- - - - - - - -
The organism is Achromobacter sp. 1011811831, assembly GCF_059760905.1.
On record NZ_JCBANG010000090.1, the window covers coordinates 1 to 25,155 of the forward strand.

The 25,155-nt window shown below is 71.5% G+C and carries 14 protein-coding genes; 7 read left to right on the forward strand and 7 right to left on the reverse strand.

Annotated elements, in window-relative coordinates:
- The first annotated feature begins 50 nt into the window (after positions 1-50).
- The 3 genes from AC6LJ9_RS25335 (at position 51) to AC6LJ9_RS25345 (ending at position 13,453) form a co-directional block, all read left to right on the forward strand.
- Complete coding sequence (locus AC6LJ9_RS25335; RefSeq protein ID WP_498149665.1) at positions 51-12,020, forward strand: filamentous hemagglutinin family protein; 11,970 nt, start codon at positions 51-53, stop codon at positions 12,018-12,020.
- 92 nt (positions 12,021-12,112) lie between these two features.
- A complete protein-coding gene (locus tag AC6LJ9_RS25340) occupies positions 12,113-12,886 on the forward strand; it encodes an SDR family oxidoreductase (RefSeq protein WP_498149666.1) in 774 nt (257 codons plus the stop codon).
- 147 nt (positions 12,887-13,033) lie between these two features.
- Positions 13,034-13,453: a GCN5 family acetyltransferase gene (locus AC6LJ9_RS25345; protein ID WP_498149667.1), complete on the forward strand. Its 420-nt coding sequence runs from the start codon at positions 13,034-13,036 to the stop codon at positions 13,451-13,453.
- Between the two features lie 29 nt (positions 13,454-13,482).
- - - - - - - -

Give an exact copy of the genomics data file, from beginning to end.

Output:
The organism is Achromobacter sp. 1011811831, assembly GCF_059760905.1.
On record NZ_JCBANG010000090.1, the window covers coordinates 1 to 25,155 of the forward strand.

The 25,155-nt window shown below is 71.5% G+C and carries 14 protein-coding genes; 7 read left to right on the forward strand and 7 right to left on the reverse strand.

Annotated elements, in window-relative coordinates:
- The first annotated feature begins 50 nt into the window (after positions 1-50).
- The 3 genes from AC6LJ9_RS25335 (at position 51) to AC6LJ9_RS25345 (ending at position 13,453) form a co-directional block, all read left to right on the forward strand.
- Complete coding sequence (locus AC6LJ9_RS25335; RefSeq protein ID WP_498149665.1) at positions 51-12,020, forward strand: filamentous hemagglutinin family protein; 11,970 nt, start codon at positions 51-53, stop codon at positions 12,018-12,020.
- 92 nt (positions 12,021-12,112) lie between these two features.
- A complete protein-coding gene (locus tag AC6LJ9_RS25340) occupies positions 12,113-12,886 on the forward strand; it encodes an SDR family oxidoreductase (RefSeq protein WP_498149666.1) in 774 nt (257 codons plus the stop codon).
- 147 nt (positions 12,887-13,033) lie between these two features.
- Positions 13,034-13,453: a GCN5 family acetyltransferase gene (locus AC6LJ9_RS25345; protein ID WP_498149667.1), complete on the forward strand. Its 420-nt coding sequence runs from the start codon at positions 13,034-13,036 to the stop codon at positions 13,451-13,453.
- Between the two features lie 29 nt (positions 13,454-13,482).